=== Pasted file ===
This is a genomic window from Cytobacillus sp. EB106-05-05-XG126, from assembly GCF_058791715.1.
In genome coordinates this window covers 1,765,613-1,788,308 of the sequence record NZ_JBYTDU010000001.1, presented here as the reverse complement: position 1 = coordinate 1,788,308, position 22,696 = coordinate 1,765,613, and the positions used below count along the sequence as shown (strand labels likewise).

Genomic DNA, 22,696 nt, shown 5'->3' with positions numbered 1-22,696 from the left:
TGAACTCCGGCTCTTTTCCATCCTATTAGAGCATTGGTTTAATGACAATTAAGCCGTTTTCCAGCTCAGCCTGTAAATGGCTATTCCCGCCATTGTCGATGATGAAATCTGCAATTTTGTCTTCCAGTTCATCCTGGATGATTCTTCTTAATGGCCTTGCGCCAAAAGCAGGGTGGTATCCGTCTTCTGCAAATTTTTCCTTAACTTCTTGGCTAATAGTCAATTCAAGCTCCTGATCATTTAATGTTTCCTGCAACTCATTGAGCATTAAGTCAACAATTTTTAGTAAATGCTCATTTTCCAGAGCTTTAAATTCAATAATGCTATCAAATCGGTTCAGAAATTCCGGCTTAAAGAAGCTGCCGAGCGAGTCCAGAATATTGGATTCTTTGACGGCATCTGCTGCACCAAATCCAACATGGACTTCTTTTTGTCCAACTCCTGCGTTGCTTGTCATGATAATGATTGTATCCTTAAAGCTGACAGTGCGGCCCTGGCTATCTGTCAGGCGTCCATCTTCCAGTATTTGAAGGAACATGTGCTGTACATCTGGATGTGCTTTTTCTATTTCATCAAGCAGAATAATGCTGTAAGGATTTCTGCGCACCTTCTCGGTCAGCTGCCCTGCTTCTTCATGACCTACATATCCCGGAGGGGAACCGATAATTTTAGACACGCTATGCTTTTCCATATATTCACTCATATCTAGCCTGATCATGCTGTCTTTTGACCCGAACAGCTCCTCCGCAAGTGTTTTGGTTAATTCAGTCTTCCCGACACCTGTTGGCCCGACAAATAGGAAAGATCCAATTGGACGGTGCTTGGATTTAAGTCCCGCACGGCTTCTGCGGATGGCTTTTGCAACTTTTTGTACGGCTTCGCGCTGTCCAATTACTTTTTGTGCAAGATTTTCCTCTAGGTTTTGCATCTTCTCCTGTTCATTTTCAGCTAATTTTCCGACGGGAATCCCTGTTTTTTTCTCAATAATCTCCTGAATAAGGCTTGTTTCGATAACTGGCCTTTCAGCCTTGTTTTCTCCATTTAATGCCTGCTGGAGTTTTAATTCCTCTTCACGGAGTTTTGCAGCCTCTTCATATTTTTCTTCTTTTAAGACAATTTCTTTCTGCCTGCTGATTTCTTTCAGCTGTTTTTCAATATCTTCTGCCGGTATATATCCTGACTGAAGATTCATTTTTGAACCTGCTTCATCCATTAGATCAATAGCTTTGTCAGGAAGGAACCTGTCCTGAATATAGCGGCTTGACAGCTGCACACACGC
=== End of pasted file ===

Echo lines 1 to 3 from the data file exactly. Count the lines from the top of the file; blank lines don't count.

This is a genomic window from Cytobacillus sp. EB106-05-05-XG126, from assembly GCF_058791715.1.
In genome coordinates this window covers 1,765,613-1,788,308 of the sequence record NZ_JBYTDU010000001.1, presented here as the reverse complement: position 1 = coordinate 1,788,308, position 22,696 = coordinate 1,765,613, and the positions used below count along the sequence as shown (strand labels likewise).

Genomic DNA, 22,696 nt, shown 5'->3' with positions numbered 1-22,696 from the left: